: Cinema That Questions
By Anita Ratnam
28 February, 2007
is not easy to go and watch a film like Parzania without a heavy heart.
Or without curiosity about how the film would treat a subject so complex
and so recent in our collective memory. The Bajrang Dal wants the film
banned and it is not being screened in Gujarat – facts that have
generated a nation wide debate on the implications of such a film for
our society. Even those who have no basic disagreement with what the
film says, are sceptical about whether it will reopen old wounds, frighten
minorities or provoke Muslims into retaliation. Yet, what the film has
to say to the larger "Hindu" audience is what makes this a
powerful and significant film.
With the facts of what happened
in Gulbarg Society that day in 2002 forming the backdrop, Parzania comes
across as a straight talking film, not budging from the reports that
have emerged on that carnage. No attempts at either adding masala or
toning down the gruesomeness; and the filmmaker has not diluted or soft-pedalled
on the gory and violent nature of what happened in Gujarat in 2002.
Its honesty is brutal.
More than that, it is the
way the characters emerge, the brewing of hatred, the complex and compassionate
interplay between the insiders and the foreigner, the mothers guilt
at "losing" her son, her dilemma when the distraught and shaken
daughter cries "be alive for me, mama", the attacker who in
a flash of kindness lets a young Muslim woman escape, Chotu's moments
of bravery and anguish, that makes this a special movie. The film does
not flinch from looking at pain squarely and slowly- a father's coming
to terms with loss of a son, a son who wants to take revenge for his
fathers murder (but finally lets his girlfriend's sense prevail), a
young man who tries to drown his pain in self-destruction and finds
his peace in reaching out to those in despair. It is these nuances that
make Parzania both wholesome and sensitive.
As scene after scene unfolded,
one sensed a very brave and passionate film, with delightful detailing
from the broken bumper on Allen's car to Parzaan's cricket commentary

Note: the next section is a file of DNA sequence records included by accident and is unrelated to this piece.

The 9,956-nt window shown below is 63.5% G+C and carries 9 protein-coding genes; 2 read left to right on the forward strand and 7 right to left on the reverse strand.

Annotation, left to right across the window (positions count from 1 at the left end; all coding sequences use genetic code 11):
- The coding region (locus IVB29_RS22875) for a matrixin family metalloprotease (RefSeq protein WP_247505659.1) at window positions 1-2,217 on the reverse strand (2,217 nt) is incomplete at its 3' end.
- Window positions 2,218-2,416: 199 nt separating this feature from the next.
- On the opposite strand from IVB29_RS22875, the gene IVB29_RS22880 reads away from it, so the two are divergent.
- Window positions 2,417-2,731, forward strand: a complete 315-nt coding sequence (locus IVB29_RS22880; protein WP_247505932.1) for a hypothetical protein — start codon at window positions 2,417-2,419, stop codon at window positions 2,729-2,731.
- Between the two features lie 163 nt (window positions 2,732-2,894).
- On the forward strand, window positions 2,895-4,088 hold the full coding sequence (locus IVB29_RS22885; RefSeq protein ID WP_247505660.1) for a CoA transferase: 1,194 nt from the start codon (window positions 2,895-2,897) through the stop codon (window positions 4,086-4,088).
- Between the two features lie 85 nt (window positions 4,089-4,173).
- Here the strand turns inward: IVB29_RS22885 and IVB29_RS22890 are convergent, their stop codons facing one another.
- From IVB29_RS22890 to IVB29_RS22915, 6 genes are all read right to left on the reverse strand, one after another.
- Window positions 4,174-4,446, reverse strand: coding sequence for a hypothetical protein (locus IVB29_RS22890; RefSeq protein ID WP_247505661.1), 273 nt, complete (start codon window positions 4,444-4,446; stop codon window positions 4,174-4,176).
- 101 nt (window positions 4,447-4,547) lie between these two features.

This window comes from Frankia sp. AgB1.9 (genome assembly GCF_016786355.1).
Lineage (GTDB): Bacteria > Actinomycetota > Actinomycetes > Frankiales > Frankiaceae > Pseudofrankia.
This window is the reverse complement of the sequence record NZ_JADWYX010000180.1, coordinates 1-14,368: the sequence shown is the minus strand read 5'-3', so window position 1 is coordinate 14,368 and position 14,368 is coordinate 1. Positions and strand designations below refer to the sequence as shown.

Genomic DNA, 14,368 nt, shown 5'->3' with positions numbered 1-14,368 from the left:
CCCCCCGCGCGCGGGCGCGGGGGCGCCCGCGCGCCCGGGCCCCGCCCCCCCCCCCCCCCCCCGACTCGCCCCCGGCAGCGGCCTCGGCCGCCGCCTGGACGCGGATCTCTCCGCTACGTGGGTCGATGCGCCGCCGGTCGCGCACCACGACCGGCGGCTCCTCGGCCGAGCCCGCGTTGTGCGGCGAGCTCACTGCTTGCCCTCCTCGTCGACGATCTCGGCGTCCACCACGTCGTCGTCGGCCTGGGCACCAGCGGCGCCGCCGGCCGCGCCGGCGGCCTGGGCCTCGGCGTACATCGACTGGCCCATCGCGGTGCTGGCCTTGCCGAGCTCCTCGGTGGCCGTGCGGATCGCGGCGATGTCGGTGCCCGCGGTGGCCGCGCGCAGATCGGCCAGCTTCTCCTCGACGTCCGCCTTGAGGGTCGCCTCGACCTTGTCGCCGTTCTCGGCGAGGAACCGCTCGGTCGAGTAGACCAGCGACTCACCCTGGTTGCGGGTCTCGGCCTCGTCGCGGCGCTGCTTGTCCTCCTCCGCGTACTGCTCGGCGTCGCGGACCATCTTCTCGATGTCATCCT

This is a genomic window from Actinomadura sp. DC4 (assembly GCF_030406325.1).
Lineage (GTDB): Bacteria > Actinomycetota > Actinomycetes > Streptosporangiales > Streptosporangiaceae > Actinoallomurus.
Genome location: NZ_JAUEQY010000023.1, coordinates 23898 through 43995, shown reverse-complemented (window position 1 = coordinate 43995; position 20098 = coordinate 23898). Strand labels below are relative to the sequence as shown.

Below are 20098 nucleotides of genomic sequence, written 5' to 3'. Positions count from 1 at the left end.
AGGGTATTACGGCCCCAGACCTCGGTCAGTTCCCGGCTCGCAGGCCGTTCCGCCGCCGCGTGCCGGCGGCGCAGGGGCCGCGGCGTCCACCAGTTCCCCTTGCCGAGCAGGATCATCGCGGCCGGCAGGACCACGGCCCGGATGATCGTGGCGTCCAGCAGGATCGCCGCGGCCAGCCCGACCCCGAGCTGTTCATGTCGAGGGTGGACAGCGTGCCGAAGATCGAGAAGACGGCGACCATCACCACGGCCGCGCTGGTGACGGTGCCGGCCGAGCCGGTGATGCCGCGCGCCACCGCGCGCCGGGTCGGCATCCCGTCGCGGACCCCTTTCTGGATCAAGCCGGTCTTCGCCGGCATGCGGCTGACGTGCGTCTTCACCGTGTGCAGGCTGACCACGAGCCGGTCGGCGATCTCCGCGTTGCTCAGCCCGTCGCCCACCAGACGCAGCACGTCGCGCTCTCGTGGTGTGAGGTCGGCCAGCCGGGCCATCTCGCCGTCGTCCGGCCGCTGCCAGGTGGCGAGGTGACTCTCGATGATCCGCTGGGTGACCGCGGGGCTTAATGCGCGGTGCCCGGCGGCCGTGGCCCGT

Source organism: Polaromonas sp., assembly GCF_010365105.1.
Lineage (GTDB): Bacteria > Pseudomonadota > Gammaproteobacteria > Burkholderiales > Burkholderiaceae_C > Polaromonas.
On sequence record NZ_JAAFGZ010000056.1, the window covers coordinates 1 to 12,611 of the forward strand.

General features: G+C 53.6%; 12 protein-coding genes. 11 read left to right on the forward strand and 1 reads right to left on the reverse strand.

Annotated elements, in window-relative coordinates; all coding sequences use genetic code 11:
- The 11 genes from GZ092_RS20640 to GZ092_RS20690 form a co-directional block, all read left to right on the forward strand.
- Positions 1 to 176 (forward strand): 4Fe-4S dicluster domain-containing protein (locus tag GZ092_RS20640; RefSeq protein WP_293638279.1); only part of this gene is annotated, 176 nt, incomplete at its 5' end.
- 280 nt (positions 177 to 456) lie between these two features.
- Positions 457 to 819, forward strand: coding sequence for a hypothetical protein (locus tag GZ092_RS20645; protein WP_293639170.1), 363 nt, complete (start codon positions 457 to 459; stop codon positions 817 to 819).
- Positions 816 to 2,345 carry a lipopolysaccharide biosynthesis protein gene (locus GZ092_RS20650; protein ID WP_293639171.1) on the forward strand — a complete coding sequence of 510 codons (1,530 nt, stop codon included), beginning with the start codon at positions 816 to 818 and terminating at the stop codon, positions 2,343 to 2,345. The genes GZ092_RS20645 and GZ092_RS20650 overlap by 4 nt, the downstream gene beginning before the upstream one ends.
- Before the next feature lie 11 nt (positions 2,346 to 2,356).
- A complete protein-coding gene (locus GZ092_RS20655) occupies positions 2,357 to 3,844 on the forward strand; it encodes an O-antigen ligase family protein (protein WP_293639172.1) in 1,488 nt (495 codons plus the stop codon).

to the jars in Shehnaaz's kitchen.
In many ways Parzania is
the anti-thesis of Bollywood fare. The women in the story are not mere
decorative objects, but pillars of strength and wisdom, even while the
male characters are trying to cope with their rage and sorrow by "going
away", planning counter attacks or drowning in alcohol. The villains
are not all evil looking monsters, but angelic neighbours, police who
pretend to help and benign looking politicians. The victims do not take
law into their own hands and wreak righteous vengeance as in many blockbusters.
The heroes are not larger than life, just ordinary people, parents,
a sister reconciling to the loss of her dream-maker brother and little
boys who deliver newspapers (and hooch) on bicycles. On all these counts,
Parzania, despite its tragic content, is a delight.
In terms of philosophical
underpinnings the film is able to highlight both the value and the incongruity
of Gandhi's ideas. The power of religion to arouse hatred and to comfort
the broken hearted. The strength and the vulnerability that comes from
loving. The power and the powerlessness of the judicial process in the
face of life-threats that witnesses face. It tells you, without preaching,
that ideas, emotions, principles and systems are what we make of them-
nothing more, nothing less.
And finally, the audience
is compelled to leave the cinema hall without a contrived "happy
ever after ending". A happy placebo finale would settle well with
a popcorn munching audience emerging from a PVR multiplex into the bowels
of one of our sanitised malls where goodies of all kinds lull you into
thinking all is well with the world. In fact, the film confronts the
audience with the long-term schisms in our world as it dwells on the
aftermath of the violence and unhurriedly explores its impact on individuals,
families, and whole communities.
A comment on the film must
also touch upon how the audience reacted to such an open indictment
of the Hindutva Brigade? During the film, one heard laughter a few times,
silence that almost screamed at other moments.
Halfway through, there were
sounds of sobbing from the row in front of me. Was this a "Muslim"
who had lost a loved one in Gujarat? When the lights came on, I discreetly
looked to see who it was and saw a young woman (definitely not Muslim)
sobbing and unable to get up from her seat. I hung around a bit and
realised she had come alone. She was too disturbed to even stand up.
I went and put my arm around her silently. She just buried her face
in my bosom, held me tight and cried like a baby. After a while, this
young woman looked up and said-" am not crying because the movie
is sad. Am crying because I am feeling so useless- have been a spectator
too long - not just inside the cinema- but in life too.. Cant live like
this any more" …
We all know that Secularism,
sanity, safety cannot become real, if we remain "spectators".
But how many movies remind us of this, and so poignantly?